Army Overturns Convictions of 110 Black Soldiers Charged in 1917 Riot
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By Michael Levenson, The New York Times
The Army acknowledged that the Buffalo Soldiers, 19 of whom were hanged, had been convicted in military trials that were tainted by racial discrimination.
On Dec. 11, 1917, Pfc. Thomas C. Hawkins and 12 other Black soldiers who had been convicted of mutiny and other crimes during a riot in Houston earlier that year were hanged. It was the single largest mass execution of American soldiers by the Army.
On Monday, more than a century later, the Army said it had formally overturned their convictions and those of 97 other Black soldiers who were found guilty of crimes associated with the riot. The Army acknowledged that the 110 soldiers, 19 of whom were executed, had been convicted in military trials that were tainted by racial discrimination.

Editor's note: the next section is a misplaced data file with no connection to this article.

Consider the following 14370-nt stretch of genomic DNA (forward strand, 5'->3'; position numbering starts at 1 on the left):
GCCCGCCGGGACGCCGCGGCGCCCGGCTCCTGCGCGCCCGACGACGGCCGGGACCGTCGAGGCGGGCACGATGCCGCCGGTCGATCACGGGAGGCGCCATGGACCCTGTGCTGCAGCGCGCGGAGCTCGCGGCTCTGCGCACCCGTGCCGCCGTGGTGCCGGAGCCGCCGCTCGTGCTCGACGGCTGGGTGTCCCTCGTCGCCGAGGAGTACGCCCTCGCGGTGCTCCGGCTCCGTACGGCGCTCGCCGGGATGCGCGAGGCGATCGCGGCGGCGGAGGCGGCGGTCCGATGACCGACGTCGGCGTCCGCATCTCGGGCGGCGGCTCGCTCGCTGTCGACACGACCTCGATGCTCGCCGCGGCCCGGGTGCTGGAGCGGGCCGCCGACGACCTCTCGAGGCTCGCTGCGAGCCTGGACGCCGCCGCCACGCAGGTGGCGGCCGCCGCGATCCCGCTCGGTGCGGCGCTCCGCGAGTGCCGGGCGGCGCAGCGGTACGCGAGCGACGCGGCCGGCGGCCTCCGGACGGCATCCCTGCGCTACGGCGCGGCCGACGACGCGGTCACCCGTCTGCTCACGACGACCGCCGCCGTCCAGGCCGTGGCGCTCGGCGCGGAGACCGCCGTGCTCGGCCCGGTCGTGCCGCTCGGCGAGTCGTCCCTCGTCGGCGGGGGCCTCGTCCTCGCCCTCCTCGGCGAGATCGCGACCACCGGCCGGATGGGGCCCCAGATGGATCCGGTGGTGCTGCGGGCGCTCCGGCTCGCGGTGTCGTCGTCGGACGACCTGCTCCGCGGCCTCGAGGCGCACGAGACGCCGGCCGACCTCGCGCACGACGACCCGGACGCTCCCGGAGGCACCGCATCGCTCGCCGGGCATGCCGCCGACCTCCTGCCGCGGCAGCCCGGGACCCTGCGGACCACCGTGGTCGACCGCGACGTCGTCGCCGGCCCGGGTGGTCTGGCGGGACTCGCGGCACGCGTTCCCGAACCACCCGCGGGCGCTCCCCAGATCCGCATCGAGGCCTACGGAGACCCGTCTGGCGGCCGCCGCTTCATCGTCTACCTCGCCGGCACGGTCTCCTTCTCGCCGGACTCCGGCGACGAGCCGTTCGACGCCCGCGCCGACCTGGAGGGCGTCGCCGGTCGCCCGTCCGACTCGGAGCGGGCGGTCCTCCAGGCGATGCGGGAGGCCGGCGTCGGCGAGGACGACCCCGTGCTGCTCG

The soldiers were members of the 3rd Battalion, 24th Infantry Regiment, an all-Black unit known as the Buffalo Soldiers. The Army said their records would be corrected, to the extent possible, to characterize their military service as “honorable.” They will be given proper gravestones acknowledging their Army service, and their descendants will be made eligible for benefits, officials said.
The Army acted after it received a petition requesting clemency for the soldiers that had been written by John Haymond, a historian, and Dru Brenner-Beck, a lawyer. They had cited trial transcripts and other records to show that the soldiers had been denied due process and other basic rights.
Read Jason Holt’s, nephew of Private Hawkins, response to the retroactive decision in the original article.
In more Army news, bases named after Confederates are changing to honor heroes instead.
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